By Dan Berry
Downloading PDF. Please wait... Issue 382

Tomorrow’s Harvest

This article is over 8 years, 6 months old
Boards of Canada
Issue 382

Electronic hermits Boards of Canada are renowned for making hypnotic and addictive down tempo electronica and shunning the limelight. In the run up to the release of Tomorrow’s Harvest, Warp Records devised an elaborate breadcrumb trail of hidden codes and a handful of mysterious promo vinyl dotted in music stores around the world.

This campaign seems to have split people down the middle: some have seen it as simply an over the top marketing trick, others as a continuation of the mysterious and secretive world the artists have meticulously created with their music. After a long wait for fans, does the album deliver the goods? Yes indeed.

Tomorrow’s Harvest sees the duo equal their classic Music has the Right to our Children LP. Of the whopping 17 tracks, barely a second of the album feels out of place or run-of-the-mill. The tracks build and build with layers of warm synths supported by subtle background detail of crackling, field recordings, eerie vocal samples and drone-like sustained sounds.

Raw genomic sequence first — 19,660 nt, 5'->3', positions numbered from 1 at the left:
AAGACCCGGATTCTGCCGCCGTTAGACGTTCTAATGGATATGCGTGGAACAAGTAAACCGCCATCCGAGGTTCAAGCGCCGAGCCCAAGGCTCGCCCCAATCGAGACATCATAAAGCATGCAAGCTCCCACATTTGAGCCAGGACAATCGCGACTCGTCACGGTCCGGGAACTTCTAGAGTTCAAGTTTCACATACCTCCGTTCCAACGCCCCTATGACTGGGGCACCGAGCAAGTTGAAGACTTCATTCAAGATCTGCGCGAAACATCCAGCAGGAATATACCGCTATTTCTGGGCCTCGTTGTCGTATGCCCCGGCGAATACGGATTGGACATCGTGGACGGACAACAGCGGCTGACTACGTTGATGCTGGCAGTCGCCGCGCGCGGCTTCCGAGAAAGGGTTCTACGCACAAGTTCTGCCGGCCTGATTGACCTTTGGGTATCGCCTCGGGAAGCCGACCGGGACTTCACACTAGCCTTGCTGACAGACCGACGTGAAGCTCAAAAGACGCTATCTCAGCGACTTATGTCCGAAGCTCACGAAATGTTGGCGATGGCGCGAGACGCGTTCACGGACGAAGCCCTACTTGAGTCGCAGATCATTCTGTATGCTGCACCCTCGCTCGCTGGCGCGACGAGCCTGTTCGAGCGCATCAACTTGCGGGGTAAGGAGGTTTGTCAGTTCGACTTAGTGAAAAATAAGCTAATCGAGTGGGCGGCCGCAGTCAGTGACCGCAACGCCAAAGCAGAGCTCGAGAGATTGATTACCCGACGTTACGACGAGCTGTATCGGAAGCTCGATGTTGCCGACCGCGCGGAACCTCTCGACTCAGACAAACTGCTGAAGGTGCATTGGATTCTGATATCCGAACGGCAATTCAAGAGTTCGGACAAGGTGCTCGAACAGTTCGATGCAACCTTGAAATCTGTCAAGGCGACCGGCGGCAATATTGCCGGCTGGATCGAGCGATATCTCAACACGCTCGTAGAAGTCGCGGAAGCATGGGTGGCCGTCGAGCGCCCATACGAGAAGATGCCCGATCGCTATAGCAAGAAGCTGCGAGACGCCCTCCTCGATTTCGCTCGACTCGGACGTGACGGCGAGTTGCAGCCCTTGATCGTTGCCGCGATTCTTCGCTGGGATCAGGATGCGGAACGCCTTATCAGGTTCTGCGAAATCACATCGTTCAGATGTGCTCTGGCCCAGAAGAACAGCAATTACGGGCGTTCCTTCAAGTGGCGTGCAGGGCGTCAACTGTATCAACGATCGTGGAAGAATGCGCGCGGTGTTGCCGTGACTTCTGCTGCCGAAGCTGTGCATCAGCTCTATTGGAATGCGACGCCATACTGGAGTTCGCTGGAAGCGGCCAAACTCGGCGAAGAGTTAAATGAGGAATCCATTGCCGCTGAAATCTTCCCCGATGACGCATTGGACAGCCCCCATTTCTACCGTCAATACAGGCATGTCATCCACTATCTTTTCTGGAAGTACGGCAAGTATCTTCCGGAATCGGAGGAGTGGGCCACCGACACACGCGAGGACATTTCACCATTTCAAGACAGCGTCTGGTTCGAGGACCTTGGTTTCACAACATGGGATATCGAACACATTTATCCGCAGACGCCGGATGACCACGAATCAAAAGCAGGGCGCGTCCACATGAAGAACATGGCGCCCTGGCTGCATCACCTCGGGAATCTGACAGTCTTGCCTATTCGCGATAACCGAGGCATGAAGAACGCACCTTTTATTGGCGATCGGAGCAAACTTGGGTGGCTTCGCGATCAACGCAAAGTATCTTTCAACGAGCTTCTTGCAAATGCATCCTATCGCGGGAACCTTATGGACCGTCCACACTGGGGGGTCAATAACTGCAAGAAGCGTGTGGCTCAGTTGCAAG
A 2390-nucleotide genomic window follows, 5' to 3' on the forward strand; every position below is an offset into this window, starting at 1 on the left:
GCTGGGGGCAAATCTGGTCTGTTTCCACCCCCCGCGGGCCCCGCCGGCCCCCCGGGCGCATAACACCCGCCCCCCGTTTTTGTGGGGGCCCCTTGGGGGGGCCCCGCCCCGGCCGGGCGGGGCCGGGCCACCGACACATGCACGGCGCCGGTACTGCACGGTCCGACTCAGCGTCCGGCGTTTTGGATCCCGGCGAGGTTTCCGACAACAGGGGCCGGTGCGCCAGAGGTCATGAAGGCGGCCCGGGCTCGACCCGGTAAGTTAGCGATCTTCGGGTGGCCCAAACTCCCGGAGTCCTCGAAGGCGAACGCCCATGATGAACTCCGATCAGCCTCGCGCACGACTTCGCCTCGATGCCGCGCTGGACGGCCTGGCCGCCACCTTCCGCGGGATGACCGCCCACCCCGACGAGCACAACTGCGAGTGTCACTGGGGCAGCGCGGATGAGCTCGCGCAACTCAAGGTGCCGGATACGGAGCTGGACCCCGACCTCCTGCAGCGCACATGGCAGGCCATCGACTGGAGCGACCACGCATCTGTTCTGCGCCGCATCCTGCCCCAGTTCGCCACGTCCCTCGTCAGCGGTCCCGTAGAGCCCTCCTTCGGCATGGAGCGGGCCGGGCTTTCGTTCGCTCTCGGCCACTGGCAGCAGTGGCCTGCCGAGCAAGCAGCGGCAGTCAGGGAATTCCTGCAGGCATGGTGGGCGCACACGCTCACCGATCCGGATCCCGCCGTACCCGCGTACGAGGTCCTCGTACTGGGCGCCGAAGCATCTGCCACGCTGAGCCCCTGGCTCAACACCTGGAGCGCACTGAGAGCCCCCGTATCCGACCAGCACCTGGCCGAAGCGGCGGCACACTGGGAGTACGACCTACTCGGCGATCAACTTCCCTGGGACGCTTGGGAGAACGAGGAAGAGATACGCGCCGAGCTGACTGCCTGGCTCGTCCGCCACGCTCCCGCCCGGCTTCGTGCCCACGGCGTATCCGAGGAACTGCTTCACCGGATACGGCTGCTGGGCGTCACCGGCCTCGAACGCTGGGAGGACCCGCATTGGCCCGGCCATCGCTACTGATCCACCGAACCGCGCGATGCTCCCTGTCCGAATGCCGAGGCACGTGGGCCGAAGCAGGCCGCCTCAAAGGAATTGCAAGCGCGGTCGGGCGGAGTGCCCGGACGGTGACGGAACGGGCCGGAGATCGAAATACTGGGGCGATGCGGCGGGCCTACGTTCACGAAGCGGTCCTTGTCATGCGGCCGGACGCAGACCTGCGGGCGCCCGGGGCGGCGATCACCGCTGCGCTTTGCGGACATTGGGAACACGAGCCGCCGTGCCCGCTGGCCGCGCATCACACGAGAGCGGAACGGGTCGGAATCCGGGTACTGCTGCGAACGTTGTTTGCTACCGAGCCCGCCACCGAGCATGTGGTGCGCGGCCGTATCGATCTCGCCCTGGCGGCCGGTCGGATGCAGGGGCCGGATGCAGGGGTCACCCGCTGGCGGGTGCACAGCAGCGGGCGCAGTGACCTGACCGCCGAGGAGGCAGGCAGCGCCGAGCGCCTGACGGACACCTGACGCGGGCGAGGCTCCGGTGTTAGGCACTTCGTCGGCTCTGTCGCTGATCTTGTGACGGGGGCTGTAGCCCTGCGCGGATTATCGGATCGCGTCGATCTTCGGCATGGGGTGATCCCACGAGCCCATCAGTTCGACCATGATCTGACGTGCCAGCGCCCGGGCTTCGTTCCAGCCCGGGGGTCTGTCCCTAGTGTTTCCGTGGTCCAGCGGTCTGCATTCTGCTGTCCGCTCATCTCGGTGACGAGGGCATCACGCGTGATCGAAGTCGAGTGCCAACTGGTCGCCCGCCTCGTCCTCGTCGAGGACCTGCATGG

Each composition spills effortlessly in to the next and after three stunning tracks of ambient music, the first beat appears in track 4, Jacquard Causeway. Pitched bass drums kick in half a beat early each bar – anchored to a snare relentlessly fixed to an even 3rd beat. The push and pull in tension this creates is a brilliant example of Board of Canada’s determination to build every track, EP and album to be a truly unique composition.

On top of this slightly wonky foundation are bright and percussive synths – glowing bright lights on a dark night – with softer sounding synths deep in the background.
The album deserves to be listened to as a whole, but many of the tracks, particularly Sick Times and Come to Dust, stand just as strong on their own.

Tomorrow’s Harvest is out now on Warp Records

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